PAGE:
The fact that the Wolves' struggle from three should be re-assuring to Thunder fans. To be sure, the #1 issue for Oklahoma City this year has been defending the perimeter. The latest example came on Sunday night, when Damian Lillard shot 8 of 14 from beyond the arc. That performance was enroute to a clutch 115-110 Blazer victory. As a team, the Thunder don't seem to struggle to defend the arc too much. When it comes to opponent three point percentage, the Thunder are 18th in the NBA. But OKC really seems to struggle to lock down individual shooters, particularly those that get hot off the dribble.
Anyway, the Thunder strategy for this game should be obvious. Push the pace, space the floor, and switch around screens to protect the paint.
The Thunder will also heavily emphasize their two stars, as the Timberwolves don't match up with Durant or Westbrook well. Westbrook shot over 45% against Minnesota three times out of four last season. And when Westbrook shot poorly, he was coming off of a game in Cleveland the night prior. Even Durant has been super effective while injured. In two matchups where Durant was considerably limited (once last year, once this pre-season), Durant shot over 50% both times. Simply put, Rubio and Prince aren't all-world defenders.
In general, the Thunder will also look to cut down on turnovers and secure more defensive rebounds. These are both areas that can bite the Thunder. It's simply because there aren't a ton of ballhandlers, and the Thunder like to focus on defending the shot first. However, there have been some complaints about a lack of ball movement on the bench, and I've seen a few comments point the finger of blame on Payne. That may be true, but Payne's offensive efficiency is hard to argue with at this point.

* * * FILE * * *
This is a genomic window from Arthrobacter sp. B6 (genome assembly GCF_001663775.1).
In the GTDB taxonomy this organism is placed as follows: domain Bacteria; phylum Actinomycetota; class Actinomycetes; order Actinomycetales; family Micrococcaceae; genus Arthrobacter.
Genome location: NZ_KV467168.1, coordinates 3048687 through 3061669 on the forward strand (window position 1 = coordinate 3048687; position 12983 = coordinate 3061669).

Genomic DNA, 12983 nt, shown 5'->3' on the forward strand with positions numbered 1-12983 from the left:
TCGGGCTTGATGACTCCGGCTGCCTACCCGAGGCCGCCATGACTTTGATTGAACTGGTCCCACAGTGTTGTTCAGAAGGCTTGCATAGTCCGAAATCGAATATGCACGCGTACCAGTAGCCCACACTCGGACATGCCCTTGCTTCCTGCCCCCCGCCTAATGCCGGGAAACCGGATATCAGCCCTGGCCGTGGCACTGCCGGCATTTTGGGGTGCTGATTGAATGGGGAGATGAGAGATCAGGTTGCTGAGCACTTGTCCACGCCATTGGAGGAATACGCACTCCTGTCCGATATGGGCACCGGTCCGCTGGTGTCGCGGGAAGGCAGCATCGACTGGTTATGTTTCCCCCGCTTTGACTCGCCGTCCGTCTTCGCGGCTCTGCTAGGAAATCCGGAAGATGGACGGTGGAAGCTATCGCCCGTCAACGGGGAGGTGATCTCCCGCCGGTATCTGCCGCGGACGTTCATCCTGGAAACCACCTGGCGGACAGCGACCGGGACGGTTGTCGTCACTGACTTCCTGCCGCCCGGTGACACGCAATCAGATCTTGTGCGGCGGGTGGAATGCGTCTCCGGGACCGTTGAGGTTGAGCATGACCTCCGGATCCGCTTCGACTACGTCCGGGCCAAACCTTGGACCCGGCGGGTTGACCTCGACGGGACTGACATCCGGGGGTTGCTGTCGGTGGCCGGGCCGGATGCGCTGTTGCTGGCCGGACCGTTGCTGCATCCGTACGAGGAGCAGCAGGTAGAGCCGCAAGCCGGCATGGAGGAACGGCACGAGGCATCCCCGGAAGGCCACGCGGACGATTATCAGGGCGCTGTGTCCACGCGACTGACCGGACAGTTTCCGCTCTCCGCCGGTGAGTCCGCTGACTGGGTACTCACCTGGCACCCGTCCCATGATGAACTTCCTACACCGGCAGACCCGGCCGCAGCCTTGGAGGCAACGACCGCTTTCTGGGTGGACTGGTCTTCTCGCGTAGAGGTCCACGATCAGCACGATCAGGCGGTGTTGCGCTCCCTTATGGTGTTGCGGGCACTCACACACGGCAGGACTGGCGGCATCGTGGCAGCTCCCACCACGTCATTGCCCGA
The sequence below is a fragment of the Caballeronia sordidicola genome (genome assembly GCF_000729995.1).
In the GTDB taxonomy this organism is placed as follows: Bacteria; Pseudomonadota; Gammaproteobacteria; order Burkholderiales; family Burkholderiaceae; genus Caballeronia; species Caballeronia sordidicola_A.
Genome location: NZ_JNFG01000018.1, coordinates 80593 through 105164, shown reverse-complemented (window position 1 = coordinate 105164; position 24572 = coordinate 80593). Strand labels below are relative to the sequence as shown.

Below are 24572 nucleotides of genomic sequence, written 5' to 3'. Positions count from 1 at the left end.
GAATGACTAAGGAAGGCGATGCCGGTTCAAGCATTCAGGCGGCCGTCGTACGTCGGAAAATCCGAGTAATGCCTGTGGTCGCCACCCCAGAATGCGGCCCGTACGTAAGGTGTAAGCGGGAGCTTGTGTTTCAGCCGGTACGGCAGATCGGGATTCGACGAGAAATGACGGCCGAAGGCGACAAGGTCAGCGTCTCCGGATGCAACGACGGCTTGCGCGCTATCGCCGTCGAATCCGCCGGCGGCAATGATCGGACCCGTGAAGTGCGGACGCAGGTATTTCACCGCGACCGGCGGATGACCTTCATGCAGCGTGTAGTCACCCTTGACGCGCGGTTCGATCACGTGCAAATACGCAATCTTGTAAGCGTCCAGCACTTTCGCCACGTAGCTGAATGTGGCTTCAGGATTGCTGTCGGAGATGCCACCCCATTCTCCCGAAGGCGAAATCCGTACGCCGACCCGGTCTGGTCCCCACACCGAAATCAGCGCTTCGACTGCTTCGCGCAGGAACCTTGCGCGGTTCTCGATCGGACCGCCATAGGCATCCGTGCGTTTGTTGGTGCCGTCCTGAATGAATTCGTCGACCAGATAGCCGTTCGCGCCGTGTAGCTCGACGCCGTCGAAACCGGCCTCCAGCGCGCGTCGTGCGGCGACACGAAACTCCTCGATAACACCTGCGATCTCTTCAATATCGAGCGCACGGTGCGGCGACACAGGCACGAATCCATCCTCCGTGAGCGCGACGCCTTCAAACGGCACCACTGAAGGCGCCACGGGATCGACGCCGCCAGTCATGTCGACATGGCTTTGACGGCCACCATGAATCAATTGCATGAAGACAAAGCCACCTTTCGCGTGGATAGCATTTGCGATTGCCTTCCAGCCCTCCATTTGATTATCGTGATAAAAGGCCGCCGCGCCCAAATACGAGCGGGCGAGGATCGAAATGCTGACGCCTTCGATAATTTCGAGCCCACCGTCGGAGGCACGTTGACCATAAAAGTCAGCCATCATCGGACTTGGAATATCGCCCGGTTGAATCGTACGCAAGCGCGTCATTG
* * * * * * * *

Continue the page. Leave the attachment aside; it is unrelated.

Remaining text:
Anyway, I expect the Thunder to pull away from the Wolves at some point amidst a huge run, just because the Wolves only have so many successful lineup combos. If that doesn't happen, it's because Kevin Martin had an offensive explosion and OKC's three point defense fell asleep at the wheel.
Prediction: Oklahoma City Thunder 129, Minnesota Timberwolves 103.
What do you think of tonight's game? Drop a comment and let us know!
|2015-16 NBA Season Game 39|
|January 12th, 2016|
|The Target Center, Minneapolis, Minnesota|
|7:00 PM Central Standard Time|
|TV: Fox Sports Network Oklahoma, Fox Sports Network North|
|Injury Report: A clean bill of health!|
|Pre-Season Matchup: Oct 7 (W 122-99). Last Season: Dec 12 (W 111-92), Jan 26 (W 92-84), Mar 13 (W 113-99), Apr 15 (W 138-113)|
|Russell Westbrook||PG||Ricky Rubio|
|Andre Roberson||SG||Andrew Wiggins|
|Kevin Durant||SF||Tayshaun Prince|
|Serge Ibaka||PF||Kevin Garnett|
|Steven Adams||C||Karl-Anthony Towns|